'A cheap ruse': US slams Russia and China for vetoing UN resolution on Syria
Russia and China's vetoes of a UN resolution against Syria's regime illustrate a stark divide on the role the international community should play in the Arab Spring.
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Rice called Russia's comparison to Libya a “cheap ruse by those who would rather sell arms to the Syrian regime than stand with the Syrian people.”Skip to next paragraph
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A traditional ally with trade ties worth close to $20 billion, Russia has a strong financial stake in the Assad regime's survival. But Moscow's support goes beyond pocketbook issues. As a vast country that has seen its share of uprising and revolution, the one-time superpower tends to support autocracy as the lesser evil and is skeptical of Western intervention – particularly in the wake of NATO's Libya campaign.
Furthermore, Russia – with a multitude of ethnic and religious sects, as well as nationalist minorities – has an innate suspicion of popular uprisings and their uncertain outcomes, from ousting a regime to plunging a country into chaos. While the West optimistically embraces the Arab Spring as a welcome shift toward democracy in the region, Russia takes the more hard-nosed view that the outcome will be instability and bloodshed.
Churkin said Russia's veto was not meant to defend the Syrian regime and condemned the violence used to put down protests, but also pinned some of the responsibility on the Syrian opposition, saying that it had repeatedly rejected dialogue to negotiate reforms and an end to the crackdown.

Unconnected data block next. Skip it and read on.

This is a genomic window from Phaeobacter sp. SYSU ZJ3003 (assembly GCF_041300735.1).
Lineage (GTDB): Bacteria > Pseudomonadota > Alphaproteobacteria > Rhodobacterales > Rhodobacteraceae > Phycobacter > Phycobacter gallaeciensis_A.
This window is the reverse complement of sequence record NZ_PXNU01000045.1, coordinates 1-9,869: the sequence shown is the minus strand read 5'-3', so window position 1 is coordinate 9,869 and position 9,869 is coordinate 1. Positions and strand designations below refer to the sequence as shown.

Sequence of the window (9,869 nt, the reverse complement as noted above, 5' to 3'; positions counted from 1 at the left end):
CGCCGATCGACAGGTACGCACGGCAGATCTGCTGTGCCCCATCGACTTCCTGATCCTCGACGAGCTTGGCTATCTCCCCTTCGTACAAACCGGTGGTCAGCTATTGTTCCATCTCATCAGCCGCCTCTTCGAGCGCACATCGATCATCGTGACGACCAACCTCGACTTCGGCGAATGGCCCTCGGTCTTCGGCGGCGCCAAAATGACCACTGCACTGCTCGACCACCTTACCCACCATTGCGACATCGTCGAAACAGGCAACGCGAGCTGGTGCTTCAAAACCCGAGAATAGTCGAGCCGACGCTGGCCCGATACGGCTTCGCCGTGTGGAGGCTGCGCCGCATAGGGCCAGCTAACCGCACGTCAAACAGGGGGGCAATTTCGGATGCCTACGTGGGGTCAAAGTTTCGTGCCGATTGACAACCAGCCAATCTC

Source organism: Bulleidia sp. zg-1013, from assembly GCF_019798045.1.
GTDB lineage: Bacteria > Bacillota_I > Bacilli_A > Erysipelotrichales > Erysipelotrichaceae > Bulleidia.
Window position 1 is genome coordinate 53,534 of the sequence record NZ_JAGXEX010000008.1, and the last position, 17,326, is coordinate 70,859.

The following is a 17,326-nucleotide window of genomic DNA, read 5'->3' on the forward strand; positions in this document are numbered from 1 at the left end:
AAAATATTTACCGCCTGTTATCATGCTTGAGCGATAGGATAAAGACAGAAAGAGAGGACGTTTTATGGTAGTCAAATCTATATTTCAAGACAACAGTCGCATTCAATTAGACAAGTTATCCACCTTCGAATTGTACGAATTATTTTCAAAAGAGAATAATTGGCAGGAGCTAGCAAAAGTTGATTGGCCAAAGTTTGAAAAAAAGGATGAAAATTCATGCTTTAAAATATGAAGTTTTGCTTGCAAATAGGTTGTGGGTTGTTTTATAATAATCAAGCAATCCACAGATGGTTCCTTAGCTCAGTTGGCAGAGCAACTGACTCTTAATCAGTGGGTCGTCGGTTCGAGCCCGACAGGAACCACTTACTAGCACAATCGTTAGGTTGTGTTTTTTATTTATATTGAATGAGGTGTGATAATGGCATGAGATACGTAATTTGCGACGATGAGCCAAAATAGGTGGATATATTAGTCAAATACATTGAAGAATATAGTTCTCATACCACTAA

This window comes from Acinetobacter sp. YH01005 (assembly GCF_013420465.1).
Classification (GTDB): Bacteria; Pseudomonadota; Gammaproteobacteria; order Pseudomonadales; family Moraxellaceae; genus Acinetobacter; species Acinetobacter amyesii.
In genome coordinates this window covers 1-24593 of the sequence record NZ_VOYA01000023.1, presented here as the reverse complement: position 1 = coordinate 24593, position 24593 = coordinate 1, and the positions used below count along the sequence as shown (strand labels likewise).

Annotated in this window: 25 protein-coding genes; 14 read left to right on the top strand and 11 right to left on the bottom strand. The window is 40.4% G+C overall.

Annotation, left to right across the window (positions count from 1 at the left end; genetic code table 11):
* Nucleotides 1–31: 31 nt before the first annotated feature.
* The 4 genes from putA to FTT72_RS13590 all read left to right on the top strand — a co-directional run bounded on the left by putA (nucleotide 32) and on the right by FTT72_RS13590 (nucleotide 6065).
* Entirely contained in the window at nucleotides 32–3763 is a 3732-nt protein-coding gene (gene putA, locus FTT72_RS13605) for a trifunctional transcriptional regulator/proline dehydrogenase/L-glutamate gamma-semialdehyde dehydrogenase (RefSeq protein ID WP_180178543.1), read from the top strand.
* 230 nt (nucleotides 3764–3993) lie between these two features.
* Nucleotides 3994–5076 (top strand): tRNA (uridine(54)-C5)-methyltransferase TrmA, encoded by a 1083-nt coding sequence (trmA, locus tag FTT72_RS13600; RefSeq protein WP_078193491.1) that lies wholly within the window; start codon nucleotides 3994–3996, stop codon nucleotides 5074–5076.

The US takes a less nuanced view of the situation in Syria and holds the regime primarily responsible for the violence.
Russia's economic and military links to Assad's regime
Bloomberg reports that Russia's economic and military links to the regime may have been a factor in the veto. A Russian naval base on the Syrian coast is its only base outside the former Soviet republics and gives it a Mediterranean Sea outlet. Russia has weapons contracts with Syria worth $3 billion.
“The Russians are also aware of realpolitik and won’t back Assad if they’re convinced he’s going to fall,” said Chris Phillips, an analyst at the Economist Intelligence Unit in London. “At the moment they’re very confident that he’s going stay in power.”
Turkish Prime Minister Recep Tayyip Erdogan said Turkey, a former Syrian ally, would still be imposing sanctions of its own soon, according to Associated Press. Turkey has already placed an arms embargo on Syria.